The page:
NASA’s SLS Wet Dress Rehearsal Scrubbed Again

Credit: NASA

For the second day in a row, NASA halted the Wet Dress Rehearsal (WDR) for the Artemis I Space Launch System (SLS) and Orion crew capsule at the agency’s Kennedy Space Center in Florida during the early evening of April 4 due to an issue with a liquid hydrogen propellant pressure vent valve 

The test was scrubbed at 5 p.m. EDT while the Mission Management Team (MMT) and Launch Control Team assessed their options for resuming the complex countdown simulation NASA initially hoped to complete during April 1-3.

As activities picked up early April 4 following a scrub on April 3 due to a malfunction of the primary and secondary fans associated with the Mobile Launch Platform (MLP) upon which the 32-story SLS sits, NASA was aiming to wrap up at 6:02 p.m. EDT, with the offload of 755,000 gal. of the liquid oxygen and hydrogen propellants from the SLS core and upper stages.

The liquid hydrogen pressure vent value was not the only issue that arose after the MMT provided a “go” to proceed with the tanking of the SLS on April 4 at 7:40 a.m. EDT. The countdown itself resumed at 10:52 a.m. EDT, at the launch minus 7 hr., 10 min. point.

Prior to the decision to proceed, WDR personnel resolved an issue with the primary and secondary fans associated with the MLP. Air flow from the fans is required to pressurize enclosed areas of the MLP to keep hazardous gases from harming launch pad personnel.

Shortly before 10 a.m. EDT, the liquid oxygen propellant lines began undergoing a chill-down to set the stage for the loading and top off of cryogenic propellants stored at Launch Pad 39B.

Two issues arose prior to the liquid hydrogen vent value concern:

• An outage of the nitrogen gas flow required for propellant loading to ensure a nonflammable environment within the SLS. The issue was addressed while the countdown was on hold.

• Shortly after Charlie Blackwell-Thompson, NASA’s Exploration Ground Systems program Artemis launch director, gave the “go” to begin tanking about 10 a.m. EDT, an issue arose with the temperature limit for the liquid oxygen prior to the start of the super-cold liquid propellant’s flow into the SLS core stage. Once the issue was resolved, the liquid oxygen chill-down operations resumed about 2:35 p.m. EDT.

Chill down of the liquid hydrogen tank began at 3:44 p.m. EDT. But as launch teams were ready to begin the liquid hydrogen propellant load at about 4:15 p.m. EDT,  they discovered a vent valve that would not open at the 160-ft. level of the 370-ft.-tall MLP.

As NASA’s MMT, led by Mike Sarafin, and the Launch Control Team discussed how to proceed with the WDR, they had to take into account two crewed missions planned for launch to the International Space Station from Kennedy.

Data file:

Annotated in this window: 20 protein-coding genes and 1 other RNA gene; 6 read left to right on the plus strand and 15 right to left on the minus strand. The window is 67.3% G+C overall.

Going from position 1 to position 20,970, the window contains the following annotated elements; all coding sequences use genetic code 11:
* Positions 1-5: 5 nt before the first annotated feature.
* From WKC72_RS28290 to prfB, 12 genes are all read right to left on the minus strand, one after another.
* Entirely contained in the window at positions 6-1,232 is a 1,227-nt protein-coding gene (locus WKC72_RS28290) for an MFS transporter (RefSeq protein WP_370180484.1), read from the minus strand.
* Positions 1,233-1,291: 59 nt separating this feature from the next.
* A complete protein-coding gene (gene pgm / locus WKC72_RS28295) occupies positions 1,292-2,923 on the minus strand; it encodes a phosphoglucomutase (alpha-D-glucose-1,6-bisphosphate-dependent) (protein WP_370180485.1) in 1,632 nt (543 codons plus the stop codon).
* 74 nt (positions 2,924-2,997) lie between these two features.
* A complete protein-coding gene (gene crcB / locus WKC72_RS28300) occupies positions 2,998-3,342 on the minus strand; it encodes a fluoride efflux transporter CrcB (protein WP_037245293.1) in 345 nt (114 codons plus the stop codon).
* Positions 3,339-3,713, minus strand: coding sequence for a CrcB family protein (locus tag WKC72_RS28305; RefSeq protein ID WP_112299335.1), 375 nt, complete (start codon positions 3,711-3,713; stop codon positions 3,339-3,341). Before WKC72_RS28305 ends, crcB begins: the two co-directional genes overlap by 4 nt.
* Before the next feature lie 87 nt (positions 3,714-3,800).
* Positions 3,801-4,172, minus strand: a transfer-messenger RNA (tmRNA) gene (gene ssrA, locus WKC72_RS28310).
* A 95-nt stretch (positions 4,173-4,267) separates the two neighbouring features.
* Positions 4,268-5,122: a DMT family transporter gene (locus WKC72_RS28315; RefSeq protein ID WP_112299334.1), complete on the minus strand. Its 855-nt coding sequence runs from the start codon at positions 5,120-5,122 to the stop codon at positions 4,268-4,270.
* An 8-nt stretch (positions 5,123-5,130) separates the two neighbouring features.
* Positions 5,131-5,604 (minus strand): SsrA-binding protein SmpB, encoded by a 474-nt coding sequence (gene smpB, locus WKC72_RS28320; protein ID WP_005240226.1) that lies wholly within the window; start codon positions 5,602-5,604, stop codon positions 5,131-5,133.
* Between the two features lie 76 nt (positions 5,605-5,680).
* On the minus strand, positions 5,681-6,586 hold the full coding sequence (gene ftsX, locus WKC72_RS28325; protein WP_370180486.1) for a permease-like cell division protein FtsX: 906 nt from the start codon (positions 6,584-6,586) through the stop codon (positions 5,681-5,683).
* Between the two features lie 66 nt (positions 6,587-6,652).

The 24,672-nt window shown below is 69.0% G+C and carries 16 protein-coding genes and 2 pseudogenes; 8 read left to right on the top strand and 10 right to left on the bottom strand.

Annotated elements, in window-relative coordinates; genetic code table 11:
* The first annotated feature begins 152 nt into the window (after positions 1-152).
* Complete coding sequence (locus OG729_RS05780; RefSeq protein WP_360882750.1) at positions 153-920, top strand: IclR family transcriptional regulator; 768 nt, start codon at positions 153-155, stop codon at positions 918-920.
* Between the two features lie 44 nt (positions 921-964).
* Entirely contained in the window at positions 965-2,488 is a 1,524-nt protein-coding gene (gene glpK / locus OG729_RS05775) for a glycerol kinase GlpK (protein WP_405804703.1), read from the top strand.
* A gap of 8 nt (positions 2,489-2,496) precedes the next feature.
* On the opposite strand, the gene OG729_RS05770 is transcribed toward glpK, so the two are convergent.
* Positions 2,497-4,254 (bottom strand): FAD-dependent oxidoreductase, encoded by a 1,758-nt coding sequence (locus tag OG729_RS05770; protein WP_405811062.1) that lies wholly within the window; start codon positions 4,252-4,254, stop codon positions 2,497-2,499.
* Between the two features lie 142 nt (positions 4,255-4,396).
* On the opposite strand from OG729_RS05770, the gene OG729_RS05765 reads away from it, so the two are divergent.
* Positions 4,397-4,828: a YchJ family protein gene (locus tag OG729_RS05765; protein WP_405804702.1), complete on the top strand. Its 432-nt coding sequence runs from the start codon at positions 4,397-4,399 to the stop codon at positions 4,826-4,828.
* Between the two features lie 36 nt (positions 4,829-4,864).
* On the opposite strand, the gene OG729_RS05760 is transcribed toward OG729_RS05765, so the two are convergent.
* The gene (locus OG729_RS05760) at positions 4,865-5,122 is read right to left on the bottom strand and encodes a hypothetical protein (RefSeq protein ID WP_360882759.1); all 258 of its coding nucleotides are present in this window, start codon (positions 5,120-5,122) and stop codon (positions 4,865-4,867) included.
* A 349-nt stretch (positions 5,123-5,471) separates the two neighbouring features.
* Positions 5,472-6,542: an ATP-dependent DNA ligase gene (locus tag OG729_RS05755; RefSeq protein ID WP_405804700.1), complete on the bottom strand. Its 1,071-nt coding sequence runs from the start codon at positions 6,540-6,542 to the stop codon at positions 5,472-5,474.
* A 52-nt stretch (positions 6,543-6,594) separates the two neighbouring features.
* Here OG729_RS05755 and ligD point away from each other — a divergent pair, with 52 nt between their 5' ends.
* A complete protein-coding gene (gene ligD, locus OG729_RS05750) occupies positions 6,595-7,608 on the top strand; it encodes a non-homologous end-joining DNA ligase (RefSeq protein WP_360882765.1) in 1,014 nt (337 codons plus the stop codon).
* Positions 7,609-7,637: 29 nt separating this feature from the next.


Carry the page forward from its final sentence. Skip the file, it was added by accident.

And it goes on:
Axiom Space’s Axiom-1 mission, the first U.S. commercial mission to the ISS, originally scheduled for an April 6 launch from Launch Pad 39A, was moved to earlier than April 8 following the April 3 WDR scrub. The 10-day mission with four private astronauts is to spend eight days docked to the ISS.

The SpaceX Crew Dragon-4 mission is slated to launch to the ISS on April 20 from Kennedy with four U.S. and European astronauts for a six-month tour of duty as part of a multi-week crew exchange that began in March.

The WDR, which got underway on April 1, is to set the stage for Artemis I, the first test launch of the SLS and Orion on a multi-week mission around the Moon without astronauts on board. Following the WDR, the rocket with Orion on top is to be rolled back to Kennedy’s towering Vehicle Assembly Building, where its systems will undergo a checkout while the WDR performance is evaluated before a target launch date is set.

Artemis II, a second circumlunar test flight of the SLS and Orion with four astronauts on board is to follow, targeted for 2024.

Artemis III, targeted for 2025, is to land astronauts on the surface of the Moon for the first time since the Apollo era when it touches down at the lunar south pole.

Two astronauts, delivered to the surface by a commercially provided Human Landing System, are to spend about a week exploring the south pole region, which is believed to host large amounts of subsurface water ice—a potential life support resource and source of liquid oxygen and hydrogen rocket propellant.

In addition to assembling a lunar-orbiting Gateway space station, NASA and its international and commercial partners plan to establish a south pole base camp—assets that are to help prepare for future human expeditions to Mars.

Mark Carreau

Mark is based in Houston, where he has written on aerospace for more than 25 years. While at the Houston Chronicle, he was recognized by the Rotary National Award for Space Achievement Foundation in 2006 for his professional contributions to the public understanding of America's space program through news reporting.